DSC07085A statue of Hera was found in 2006, built into the extensive defensive city walls by the early Christians as fill!

There’s a public baths complex, with loads of mosaic floors. The Romans in particular used the public baths as a social meeting place. They even built an odeion as part of the baths complex for musical and other small performances. The hypocaust has been exposed and is being reconstructed,

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and the extensive underground drainage and sewer system can be seen in places. Courtesy of Hadrian, there are even public toilets.

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After the site, the museum was a little disappointing, although I think all the good finds are probably in Thessaloniki and Athens.

I left Dion, heading back past Thessaloniki to Halkidiki. I had intended to go to ancient Olynthos as the last stop on my tour of ancient northern sites before flying back down to Attica, and had booked two nights in a guesthouse outside Polygyros. As I drove up the narrow stony track to the guesthouse, I was hoping that it had a restaurant because it seemed pretty remote, and being directionally challenged as I’ve mentioned before, I didn’t trust myself to get back from the town in the dark.

There was no restaurant. The hostess, who had little English, suggested, “Delivery? Souvlaki? Big!” and nodded encouragingly while measuring between her hands the size of said souvlaki. I was hungry, but not for Nia Vardalos’ “meat on a stick”. She took me to talk to another guest, who was reading on the veranda. She spoke to the guest, who turned to me and laughed, “I have to translate.”

After a little three-way conversation, the guest, whom I’ll call E, asked, “Why do you want take-away when you could go out somewhere nice?” I replied that I didn’t really; I’d much rather go out somewhere. E asked if I’d like to go with her. So we made plans to leave in half an hour and thus began a really enjoyable evening with an intelligent, funny and apparently, as I found when she tried driving back to the guesthouse, similarly directionally challenged woman as I am.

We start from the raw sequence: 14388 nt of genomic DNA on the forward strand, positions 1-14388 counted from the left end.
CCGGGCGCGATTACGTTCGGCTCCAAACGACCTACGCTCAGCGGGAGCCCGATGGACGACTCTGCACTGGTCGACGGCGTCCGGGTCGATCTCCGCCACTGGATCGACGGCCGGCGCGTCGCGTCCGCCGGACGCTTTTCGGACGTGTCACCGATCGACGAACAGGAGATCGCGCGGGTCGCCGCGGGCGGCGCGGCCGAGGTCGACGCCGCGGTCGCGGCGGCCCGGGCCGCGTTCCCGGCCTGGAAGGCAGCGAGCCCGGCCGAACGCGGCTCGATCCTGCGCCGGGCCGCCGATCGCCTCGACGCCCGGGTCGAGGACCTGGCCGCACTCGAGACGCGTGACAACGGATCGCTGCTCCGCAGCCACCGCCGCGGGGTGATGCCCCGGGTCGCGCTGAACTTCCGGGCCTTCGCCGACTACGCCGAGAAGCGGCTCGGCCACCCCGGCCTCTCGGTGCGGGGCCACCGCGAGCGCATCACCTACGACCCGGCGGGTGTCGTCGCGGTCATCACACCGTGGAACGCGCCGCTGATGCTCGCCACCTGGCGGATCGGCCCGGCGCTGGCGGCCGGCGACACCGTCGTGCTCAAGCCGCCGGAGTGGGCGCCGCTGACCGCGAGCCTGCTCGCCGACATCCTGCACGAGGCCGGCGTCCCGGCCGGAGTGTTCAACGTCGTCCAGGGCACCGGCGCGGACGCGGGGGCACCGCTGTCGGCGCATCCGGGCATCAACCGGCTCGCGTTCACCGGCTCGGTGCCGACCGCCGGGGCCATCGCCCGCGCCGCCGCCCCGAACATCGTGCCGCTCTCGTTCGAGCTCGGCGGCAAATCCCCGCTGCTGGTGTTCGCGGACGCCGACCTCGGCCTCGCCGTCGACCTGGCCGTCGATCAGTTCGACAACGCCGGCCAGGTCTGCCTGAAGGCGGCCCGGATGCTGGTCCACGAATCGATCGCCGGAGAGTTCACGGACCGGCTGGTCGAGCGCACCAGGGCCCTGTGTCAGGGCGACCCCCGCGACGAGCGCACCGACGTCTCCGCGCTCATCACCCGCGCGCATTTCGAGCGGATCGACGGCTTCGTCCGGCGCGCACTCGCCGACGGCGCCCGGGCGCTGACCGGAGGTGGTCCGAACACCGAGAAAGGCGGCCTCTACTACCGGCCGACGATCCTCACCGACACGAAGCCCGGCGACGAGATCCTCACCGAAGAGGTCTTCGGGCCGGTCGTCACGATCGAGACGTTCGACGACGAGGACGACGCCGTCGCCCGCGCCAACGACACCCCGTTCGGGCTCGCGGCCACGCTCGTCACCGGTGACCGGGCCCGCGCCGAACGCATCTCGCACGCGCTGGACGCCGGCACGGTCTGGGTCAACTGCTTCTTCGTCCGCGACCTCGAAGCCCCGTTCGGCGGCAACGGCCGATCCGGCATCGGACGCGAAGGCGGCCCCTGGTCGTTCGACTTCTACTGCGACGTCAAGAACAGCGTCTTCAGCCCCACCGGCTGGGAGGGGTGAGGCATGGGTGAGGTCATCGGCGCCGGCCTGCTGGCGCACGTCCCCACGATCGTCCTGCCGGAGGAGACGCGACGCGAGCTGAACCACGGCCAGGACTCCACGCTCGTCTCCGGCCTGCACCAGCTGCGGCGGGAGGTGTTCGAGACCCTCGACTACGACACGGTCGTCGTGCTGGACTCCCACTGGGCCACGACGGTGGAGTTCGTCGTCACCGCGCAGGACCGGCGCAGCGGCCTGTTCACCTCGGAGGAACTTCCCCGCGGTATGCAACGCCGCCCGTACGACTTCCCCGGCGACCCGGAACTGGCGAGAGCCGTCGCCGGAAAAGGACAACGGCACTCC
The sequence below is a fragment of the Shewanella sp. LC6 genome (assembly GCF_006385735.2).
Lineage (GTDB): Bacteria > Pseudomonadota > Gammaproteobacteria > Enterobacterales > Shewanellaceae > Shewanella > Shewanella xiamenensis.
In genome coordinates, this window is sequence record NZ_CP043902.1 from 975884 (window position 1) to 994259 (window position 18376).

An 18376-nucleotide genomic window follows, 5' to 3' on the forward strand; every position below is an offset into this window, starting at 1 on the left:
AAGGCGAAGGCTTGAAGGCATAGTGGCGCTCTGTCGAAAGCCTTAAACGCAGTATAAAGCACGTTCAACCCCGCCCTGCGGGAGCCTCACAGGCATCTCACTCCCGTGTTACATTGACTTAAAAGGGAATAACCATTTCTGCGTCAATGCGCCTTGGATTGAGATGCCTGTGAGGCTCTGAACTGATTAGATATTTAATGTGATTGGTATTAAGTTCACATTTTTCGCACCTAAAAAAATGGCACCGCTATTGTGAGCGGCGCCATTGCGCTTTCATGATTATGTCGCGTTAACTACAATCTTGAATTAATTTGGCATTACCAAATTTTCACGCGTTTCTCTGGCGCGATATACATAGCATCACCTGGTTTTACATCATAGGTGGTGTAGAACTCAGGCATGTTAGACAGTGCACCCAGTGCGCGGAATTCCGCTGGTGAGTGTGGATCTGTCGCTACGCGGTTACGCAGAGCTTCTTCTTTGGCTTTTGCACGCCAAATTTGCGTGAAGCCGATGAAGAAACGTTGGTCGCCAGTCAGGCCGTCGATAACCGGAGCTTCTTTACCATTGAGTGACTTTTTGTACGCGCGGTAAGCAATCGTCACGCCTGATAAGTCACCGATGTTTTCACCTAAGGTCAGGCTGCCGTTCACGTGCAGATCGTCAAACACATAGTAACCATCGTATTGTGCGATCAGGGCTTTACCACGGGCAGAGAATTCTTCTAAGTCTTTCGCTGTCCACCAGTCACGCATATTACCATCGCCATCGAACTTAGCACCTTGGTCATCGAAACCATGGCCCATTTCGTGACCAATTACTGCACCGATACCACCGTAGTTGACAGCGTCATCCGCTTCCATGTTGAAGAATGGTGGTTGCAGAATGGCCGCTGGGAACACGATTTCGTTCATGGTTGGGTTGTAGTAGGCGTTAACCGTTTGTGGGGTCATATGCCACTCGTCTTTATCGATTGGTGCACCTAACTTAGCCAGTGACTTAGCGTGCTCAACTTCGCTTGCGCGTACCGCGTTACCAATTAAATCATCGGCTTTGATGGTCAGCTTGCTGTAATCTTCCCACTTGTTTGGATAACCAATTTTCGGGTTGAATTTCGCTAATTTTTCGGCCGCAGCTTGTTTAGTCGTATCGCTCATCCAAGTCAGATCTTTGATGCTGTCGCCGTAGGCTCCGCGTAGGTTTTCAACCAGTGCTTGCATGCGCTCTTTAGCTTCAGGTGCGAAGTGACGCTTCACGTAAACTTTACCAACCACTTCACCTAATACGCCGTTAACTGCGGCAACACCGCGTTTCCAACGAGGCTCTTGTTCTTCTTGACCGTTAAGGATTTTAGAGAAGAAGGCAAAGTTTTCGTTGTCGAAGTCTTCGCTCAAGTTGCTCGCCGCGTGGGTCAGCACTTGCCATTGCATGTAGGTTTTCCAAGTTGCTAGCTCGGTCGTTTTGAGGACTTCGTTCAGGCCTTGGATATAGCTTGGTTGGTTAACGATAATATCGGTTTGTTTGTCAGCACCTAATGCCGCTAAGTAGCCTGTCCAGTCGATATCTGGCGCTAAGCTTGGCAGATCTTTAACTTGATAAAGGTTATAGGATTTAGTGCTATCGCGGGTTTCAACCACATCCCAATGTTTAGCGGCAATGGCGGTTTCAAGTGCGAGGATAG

With a combination of directions from local gents, none of whom objected to being hailed and asked for help by E, who is very vivacious and attractive – certainly our waiter thought so – and a more reliable source, the GPS, we made it back and arranged to meet next morning for a jaunt to some little villages in the hills. I had already decided against visiting Olynthos. I needed a rest.

In the morning, I was even less inclined to do anything more strenuous than sit on my balcony and listen to the goat bells, a sound that I’ve loved since being woken by it in Delphi in 2007, so we chatted over breakfast, and for the rest of the morning, along with our hostess. At one point I caught the word “Avstra-leea” in the Greek conversation, and E turned to me laughing. “Vaso [our hostess] is an expert in astrology, and wants to know your star sign.” I replied that it was Cancer. This was duly relayed, and further discussed animatedly, and E turned back to me. “Do you know what time of day you were born? Vaso thinks there is another sign that influences you.” “Like an ascendant sign? 4:30 in the afternoon.” Another animated discussion, and Vaso nodding at me wisely.